Metro-East Living

Belleville native is the chef at Peacemaker Lobster & Crab Co. in St. Louis

Belleville native is chef at Peacemaker Lobster & Crab

Belleville native John Messbarger is chef de cuisine at his Benton Park restaurant: Peacemaker Lobster & Crab.
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Belleville native John Messbarger is chef de cuisine at his Benton Park restaurant: Peacemaker Lobster & Crab.

Part of Chef John Messbarger’s daily routine is spent chauffeuring seafood.

“I’m at the airport all the time. The lobster comes in from Portland (Maine) and by 10:30 a.m. they’ve landed. All still alive,” he said. “The shrimp and the crawfish are from Louisiana. The oysters come from a variety of places.”

He’s at Lambert International Airport’s cargo area five to six days a week to pick up a variety of seafood for Peacemaker Lobster & Crab Co., in the Benton Park neighborhood of St. Louis.

“We think it’s actually fresher than what people are eating on the East Coast,” he said. “We get it by plane in three hours. There, it takes six hours to drive it to New York.”

At the restaurant’s raw bar, small signs nestled in crushed ice next to oysters big, small and sometimes oddly shaped, identify as many as 20 varieties (four daily), with locales as far-flung as Prince Edward Island, Canada.

“Oysters are probably my favorite. They’re all so different,” said John, 33, a Belleville native. He and his brother Nick share a place in St. Louis. His parents, John and Laura Messbarger, still live in Belleville.

At Peacemaker, John is the chef de cuisine. Last year, the restaurant was named best new restaurant in St. Louis by the Riverfront Times. This is John’s second year nominated as one of the best young chefs. Peacemaker opened in 2014 and is owned by Kevin Nashan, who also runs the acclaimed Sidney Street Cafe.

A graduate of L’Ecole Culinaire, John came a bit belatedly to his culinary career, but is better off for it, he said.

“So many come to culinary school and don’t see how hard it is. I went to college for a while. I started in biology, history and secondary education.” At some point he said, “I don’t think I want to do this.” “I’d already debated on doing this (cooking). I’d already been involved. I did some work for a catering company in St. Louis.”

We think it’s actually fresher than what people are eating on the East Coast. We get it by plane in three hours. There, it takes six hours to drive it to New York.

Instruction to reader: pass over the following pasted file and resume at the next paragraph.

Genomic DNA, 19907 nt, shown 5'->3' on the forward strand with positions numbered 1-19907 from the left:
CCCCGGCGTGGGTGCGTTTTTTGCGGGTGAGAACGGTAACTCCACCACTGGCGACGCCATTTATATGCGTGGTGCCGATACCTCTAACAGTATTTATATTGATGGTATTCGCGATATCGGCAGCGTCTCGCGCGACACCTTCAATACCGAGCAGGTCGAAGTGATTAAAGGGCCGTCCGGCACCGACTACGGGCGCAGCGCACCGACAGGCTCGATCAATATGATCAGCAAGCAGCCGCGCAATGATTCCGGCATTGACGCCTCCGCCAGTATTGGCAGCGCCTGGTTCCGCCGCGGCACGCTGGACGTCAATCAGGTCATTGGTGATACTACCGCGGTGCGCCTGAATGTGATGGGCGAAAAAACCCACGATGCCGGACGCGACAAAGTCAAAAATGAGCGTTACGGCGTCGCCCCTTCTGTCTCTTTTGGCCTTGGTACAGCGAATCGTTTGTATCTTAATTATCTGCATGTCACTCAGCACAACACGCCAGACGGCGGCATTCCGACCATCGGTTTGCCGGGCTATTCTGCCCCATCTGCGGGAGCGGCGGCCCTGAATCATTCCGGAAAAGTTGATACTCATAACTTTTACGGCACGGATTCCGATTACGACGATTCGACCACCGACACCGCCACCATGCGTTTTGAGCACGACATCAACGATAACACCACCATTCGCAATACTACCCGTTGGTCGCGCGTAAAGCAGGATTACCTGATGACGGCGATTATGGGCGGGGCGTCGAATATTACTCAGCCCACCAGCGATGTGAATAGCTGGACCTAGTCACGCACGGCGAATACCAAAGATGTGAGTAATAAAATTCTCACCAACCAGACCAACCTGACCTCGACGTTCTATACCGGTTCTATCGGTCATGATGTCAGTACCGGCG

John Messbarger on his fresh seafood

John oversees day-to-day operations of the kitchen, which can include creating new items for the menu, such as the recently added Smoked Whitefish Salad ($10), a combination of spring greens and spring vegetables, smoked whitefish, radish, shallot, caper, horseradish peas and sesame seeds with bagel croutons and buttermilk poppyseed vinaigrette.

He likes to work the stations in the restaurant, from the raw bar in the dining room to the flat-top grill in the kitchen. He also comes up with different projects, like making gumbo or chowder ($5), or seasoning meat for lobster rolls, which are served on brioche Connecticut Style (warm, with butter) or Maine Style (cold, with mayo).

He created the horseradish aioli for the restaurant’s Smoked Brisket Poorboy sandwich ($9) and the andouille (Cajun sausage) for the Pork Link Poorboy ($10), which is topped with mustard aioli, white Cheddar, sauteed peppers and onion. There are seven poorboy choices.

Because seafood is fresh, prices for lobster, oysters and Maryland Blue crab, for example, fluctuate with the market. Through June, lobster prices will drop, John said, so a whole lobster boil, which might have been $47 in April could drop to $38. That includes boiled potatoes, Brussels sprouts, andouille and a buttermilk biscuit. A similar shrimp boil is $24.

Oysters are probably my favorite. They’re all so different.

John Messbarger on a specialty

Steamed mussels with grilled bread and broth is $15. Sides range from lobster frito pie ($12) and smothered collard greens ($5) to chips with remoulade ($2) and hush puppies ($5). A playful dessert menu includes classic pie ($5 a slice) and snow cones ($3) with housemade syrups.

Wondering about the name of the place? Peacemaker takes its name from the classic po’boy stuffed with fried oysters ($12).

The restaurant, on a quiet residential street, is housed in a vintage, red-brick double-storefront with a wide sidewalk patio. Inside is casual, with white-washed, blue and turquoise walls, worn exposed wood floors and poster-size photographs of lobstermen and crabbers who make dining at Peacemaker possible.

Suzanne Boyle: 618-239-2664, @BoyleSuzanne

Peacemaker Lobster & Crab Co.

  • What: Lunch, dinner; classic seafood fare such as lobster, oysters, mussels and shrimp, plus a raw bar.
  • Location: 1831 Sidney St., St. Louis
  • Hours: 11 a.m. to 2 p.m. and 4:30 to 9 p.m. Mondays to Thursdays; to 10:30 p.m. Fridays and Saturdays; 1:30 to 8:30 p.m. Sundays.
  • Information: 314-772-8858, www.peacemakerstl.com
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